Becoming a Pastor’s Wife: Forgiveness


Becoming a pastor’s wife is not easy, or glamorous, but it is exciting. I won’t lie to you and say I didn’t dream of being a pastor’s wife. Some of my youth group friends received callings to missions, music, theology, nursing, etc, my calling was a little left fielded… I was called to be a loving, compassionate, pastor’s wife with the heart of a servant for my husband and my congregation (with babies in tow). To say my calling has been a breeze would be a severely incorrect statement. One of my deepest stumbling blocks was forgiveness.

My husband has been so quick to forgive, faith is so easy to him. When jobs change, when money is short, when family and friends fail us, he has faith. And when I have faith, his is stronger and more immediate.

Perhaps because he nearly lost his life a number of times, perhaps because he has learned too much, perhaps it is the concept of untouchability that boys innately have- regardless the reason or rhyme, his faith is so strong. When troubles flick the switch on my crazy-lady mobile into high gear, he’s right there pulling the e-break.

When someone wrongs him, he forgives. Someone wrong my family, my husband and myself nearly 5 years ago. Cliff forgave fairly quickly, nearly immediately, but the process for me has taken much longer. First I didn’t want to forgive, I didn’t want to accept the lies. I didn’t want to act like it didn’t matter or that they were true. I hated people thinking lies were truth, but I was instructed to not add salt to a wound. So I was silent out of respect. Time grew and I realized the only salt that was being added wasn’t to their wound, but to my own. I was poisoning myself and expecting someone else to die.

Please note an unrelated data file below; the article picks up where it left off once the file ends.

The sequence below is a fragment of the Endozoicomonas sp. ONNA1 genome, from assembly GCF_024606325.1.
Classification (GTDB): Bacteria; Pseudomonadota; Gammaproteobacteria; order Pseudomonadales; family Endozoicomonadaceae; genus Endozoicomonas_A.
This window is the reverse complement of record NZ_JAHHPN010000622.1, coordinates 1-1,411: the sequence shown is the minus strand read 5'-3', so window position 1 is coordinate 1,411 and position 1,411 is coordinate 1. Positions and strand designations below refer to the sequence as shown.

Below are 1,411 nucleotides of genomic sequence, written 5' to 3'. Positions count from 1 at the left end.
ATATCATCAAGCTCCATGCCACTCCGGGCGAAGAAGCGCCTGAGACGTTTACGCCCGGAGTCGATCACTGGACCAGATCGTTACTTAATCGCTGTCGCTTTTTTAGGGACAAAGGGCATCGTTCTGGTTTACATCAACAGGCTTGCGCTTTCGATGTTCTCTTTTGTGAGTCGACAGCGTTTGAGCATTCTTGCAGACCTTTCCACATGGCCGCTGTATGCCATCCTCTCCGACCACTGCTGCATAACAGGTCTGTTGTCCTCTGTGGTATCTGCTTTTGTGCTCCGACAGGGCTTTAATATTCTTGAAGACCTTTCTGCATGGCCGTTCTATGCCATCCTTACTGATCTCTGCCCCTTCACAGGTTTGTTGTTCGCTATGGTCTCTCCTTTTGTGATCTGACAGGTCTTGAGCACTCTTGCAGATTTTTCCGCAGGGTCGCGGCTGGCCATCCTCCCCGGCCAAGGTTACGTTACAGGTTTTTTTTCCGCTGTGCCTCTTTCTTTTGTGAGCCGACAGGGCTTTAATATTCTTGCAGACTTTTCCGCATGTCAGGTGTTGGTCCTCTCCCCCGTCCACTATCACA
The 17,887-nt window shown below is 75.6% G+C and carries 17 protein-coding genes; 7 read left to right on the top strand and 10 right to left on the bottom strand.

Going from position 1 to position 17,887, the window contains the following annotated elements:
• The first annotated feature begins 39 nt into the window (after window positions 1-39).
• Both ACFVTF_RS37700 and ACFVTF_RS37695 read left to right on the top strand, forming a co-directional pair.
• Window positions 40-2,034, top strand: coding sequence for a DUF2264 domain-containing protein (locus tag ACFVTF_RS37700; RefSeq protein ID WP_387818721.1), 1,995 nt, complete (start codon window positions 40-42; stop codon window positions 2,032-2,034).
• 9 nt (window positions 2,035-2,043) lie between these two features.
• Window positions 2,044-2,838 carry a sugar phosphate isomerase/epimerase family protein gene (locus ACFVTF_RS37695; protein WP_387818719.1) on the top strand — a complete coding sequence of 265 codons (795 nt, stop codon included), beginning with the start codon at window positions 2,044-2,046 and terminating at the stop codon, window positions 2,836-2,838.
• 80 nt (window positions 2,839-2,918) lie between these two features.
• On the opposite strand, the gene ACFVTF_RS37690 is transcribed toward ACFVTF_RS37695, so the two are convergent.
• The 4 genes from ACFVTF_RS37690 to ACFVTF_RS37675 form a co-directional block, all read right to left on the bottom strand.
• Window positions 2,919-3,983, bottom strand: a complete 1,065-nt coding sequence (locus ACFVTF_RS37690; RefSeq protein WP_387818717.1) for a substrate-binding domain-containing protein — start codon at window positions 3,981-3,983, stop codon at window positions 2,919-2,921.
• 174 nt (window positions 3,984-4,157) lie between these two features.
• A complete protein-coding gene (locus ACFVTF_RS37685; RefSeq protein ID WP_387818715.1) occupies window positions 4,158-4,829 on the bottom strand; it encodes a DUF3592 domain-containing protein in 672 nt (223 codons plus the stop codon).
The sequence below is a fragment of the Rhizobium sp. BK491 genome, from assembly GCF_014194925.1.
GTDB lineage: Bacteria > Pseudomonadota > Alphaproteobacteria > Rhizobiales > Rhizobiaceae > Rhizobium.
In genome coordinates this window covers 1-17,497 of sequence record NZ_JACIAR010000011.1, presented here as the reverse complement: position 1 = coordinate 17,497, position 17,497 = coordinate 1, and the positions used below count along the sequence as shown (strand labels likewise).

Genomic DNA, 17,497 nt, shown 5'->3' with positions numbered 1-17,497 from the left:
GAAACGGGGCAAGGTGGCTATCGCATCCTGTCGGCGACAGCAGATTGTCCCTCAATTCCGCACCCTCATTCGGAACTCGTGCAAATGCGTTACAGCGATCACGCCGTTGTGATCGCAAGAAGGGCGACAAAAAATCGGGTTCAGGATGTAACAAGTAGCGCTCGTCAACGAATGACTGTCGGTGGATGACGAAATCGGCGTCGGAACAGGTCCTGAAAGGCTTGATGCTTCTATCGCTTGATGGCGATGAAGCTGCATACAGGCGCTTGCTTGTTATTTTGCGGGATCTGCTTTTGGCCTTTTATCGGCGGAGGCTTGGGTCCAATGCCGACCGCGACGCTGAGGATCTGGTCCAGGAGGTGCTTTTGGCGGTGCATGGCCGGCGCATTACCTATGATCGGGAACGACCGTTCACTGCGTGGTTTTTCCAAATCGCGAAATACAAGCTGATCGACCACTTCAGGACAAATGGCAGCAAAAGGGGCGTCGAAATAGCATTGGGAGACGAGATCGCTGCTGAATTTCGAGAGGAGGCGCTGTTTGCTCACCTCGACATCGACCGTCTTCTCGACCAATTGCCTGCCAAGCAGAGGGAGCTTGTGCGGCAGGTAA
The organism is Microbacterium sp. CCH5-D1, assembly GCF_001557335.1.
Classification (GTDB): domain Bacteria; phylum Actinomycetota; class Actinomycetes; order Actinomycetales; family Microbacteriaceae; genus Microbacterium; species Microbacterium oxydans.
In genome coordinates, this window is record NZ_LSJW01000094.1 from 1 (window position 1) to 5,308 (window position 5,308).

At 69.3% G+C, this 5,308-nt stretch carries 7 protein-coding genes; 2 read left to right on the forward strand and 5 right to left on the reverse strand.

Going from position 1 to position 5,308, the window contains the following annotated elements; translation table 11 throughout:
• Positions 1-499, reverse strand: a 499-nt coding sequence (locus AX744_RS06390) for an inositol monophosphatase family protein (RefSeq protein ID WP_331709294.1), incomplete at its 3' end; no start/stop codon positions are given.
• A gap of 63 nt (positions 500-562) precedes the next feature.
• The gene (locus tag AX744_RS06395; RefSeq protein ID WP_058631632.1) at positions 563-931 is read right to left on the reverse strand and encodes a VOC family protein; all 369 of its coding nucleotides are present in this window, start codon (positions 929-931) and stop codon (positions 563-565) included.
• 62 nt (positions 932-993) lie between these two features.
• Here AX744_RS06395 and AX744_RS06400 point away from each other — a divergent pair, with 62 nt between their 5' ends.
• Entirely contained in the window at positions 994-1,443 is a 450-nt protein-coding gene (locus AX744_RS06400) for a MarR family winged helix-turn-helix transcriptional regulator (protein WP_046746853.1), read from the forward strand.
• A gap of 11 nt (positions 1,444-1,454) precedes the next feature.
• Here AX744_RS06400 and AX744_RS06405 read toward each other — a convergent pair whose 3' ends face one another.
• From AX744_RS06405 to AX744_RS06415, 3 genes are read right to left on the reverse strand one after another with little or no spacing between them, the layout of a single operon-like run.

Over time people that mattered saw my heart, my personality, and the situation for what it truly was. Even family forgave. I thought I had forgiven in 2011. But I hadn’t.

While reading a book with Bible study, Choosing Forgiveness I realized how I hadn’t forgiven this person. It asked a simple question. Do you flinch when their name is mentioned?

I confess whole-heatedly I did. I feel bad now for all the poor saps with that name over the last 5 years. They were unintentionally receiving anger flinches and death stares when they were 100% uninvolved.

However, over the last month I can say I have truly begun the forgiving process– for all the wrong doing, pain, rumors and frustrations caused. While I nor my family may never hear an “I’m sorry,” I no longer feel like I am living a hypocritical faith. I’m stepping out in faith knowing my God is bigger than my situation, my hurt and my family’s hurt. I’m learning to forgive for seeing the strife my husband still is affected by even years later-from a simple lie. While he has moved past it, I still gripped it tightly, wanting to expose it for all it was, but not being allowed to by my husband and by God.  And it is only by God’s mercy and grace that I have began to overcome the pain caused so many years ago.

I sang in worship Sunday morning with a new and fresh feeling. I feel free, finally free. And it rocks.


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